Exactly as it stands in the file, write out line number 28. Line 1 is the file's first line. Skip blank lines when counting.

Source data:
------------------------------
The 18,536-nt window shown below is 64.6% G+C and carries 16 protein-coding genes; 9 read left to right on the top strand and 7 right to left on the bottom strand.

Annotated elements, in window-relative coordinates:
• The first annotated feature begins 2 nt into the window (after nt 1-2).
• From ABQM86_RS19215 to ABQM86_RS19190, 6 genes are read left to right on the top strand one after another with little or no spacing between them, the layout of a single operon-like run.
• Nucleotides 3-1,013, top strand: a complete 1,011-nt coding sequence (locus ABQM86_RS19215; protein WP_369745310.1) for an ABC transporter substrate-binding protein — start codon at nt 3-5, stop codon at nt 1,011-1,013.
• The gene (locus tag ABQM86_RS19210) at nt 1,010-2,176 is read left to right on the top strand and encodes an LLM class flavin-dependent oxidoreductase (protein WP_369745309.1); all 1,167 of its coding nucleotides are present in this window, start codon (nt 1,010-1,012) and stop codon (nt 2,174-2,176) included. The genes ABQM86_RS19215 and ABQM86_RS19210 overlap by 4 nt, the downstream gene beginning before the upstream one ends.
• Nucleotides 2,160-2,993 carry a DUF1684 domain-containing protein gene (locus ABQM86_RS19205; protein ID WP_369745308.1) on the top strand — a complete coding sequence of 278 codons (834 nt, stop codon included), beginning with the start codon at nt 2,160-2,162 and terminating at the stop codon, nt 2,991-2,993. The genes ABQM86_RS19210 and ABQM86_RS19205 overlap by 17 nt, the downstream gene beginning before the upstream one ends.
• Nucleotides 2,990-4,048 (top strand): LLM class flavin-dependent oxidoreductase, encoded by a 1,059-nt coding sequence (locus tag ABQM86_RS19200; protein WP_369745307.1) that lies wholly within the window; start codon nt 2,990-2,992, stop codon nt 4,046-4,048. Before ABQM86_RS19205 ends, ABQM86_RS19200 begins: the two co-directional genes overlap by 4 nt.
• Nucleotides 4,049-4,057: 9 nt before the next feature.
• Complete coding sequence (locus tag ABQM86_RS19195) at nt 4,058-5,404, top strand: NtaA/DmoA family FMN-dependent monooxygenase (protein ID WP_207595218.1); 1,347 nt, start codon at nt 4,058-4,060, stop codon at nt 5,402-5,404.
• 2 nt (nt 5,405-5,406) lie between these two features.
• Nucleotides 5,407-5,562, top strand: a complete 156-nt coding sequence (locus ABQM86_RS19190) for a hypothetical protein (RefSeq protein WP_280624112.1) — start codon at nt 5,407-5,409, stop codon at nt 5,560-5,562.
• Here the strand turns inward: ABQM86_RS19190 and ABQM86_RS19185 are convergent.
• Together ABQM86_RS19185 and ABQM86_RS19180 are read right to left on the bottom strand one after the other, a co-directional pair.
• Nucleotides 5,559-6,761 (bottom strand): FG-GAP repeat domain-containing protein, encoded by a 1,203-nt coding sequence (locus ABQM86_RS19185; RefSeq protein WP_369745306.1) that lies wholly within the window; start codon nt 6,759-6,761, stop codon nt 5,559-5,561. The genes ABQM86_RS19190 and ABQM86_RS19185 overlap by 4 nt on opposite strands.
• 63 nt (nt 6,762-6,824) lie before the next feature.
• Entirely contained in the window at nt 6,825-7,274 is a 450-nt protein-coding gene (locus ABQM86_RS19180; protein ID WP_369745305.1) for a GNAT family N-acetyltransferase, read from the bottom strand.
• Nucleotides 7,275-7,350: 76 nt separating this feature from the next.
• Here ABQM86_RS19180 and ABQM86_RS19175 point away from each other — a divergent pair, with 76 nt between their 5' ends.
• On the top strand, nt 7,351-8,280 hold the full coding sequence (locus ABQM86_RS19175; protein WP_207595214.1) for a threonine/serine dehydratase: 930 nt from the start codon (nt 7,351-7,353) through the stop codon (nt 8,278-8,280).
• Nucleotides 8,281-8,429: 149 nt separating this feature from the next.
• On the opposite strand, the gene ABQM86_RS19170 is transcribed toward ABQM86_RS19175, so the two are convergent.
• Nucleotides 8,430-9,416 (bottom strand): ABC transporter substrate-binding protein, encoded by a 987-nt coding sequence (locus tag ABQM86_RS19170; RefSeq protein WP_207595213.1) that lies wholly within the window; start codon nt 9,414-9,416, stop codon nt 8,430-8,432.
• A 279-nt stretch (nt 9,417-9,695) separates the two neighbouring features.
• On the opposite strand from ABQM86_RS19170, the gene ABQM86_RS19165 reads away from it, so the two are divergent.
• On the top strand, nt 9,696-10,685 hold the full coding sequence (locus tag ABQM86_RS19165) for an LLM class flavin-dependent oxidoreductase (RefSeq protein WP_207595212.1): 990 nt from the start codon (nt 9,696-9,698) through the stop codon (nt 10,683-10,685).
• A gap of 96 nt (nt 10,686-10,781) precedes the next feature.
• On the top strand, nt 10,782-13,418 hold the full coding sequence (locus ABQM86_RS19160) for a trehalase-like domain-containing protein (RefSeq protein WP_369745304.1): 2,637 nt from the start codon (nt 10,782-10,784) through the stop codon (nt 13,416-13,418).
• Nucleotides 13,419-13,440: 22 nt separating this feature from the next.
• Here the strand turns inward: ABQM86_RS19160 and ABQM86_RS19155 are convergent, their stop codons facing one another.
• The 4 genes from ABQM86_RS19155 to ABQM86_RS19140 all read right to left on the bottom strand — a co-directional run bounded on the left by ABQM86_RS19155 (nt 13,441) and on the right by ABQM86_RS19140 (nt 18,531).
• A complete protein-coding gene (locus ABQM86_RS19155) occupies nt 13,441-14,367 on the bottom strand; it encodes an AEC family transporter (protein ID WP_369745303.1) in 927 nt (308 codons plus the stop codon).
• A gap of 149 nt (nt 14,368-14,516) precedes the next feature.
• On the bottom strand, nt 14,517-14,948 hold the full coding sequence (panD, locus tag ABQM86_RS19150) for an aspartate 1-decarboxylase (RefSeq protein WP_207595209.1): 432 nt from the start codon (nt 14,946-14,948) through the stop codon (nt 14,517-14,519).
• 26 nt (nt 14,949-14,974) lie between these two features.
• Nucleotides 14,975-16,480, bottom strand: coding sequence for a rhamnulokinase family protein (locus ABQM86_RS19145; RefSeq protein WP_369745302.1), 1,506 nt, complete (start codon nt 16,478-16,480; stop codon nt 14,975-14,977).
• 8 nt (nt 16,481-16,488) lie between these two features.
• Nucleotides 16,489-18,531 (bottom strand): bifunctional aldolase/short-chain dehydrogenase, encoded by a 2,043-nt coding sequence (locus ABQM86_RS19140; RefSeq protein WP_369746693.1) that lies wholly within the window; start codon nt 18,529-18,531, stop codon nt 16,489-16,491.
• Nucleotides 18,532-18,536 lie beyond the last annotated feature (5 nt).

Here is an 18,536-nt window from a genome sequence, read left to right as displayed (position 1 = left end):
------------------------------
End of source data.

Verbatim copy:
• On the top strand, nt 10,782-13,418 hold the full coding sequence (locus ABQM86_RS19160) for a trehalase-like domain-containing protein (RefSeq protein WP_369745304.1): 2,637 nt from the start codon (nt 10,782-10,784) through the stop codon (nt 13,416-13,418).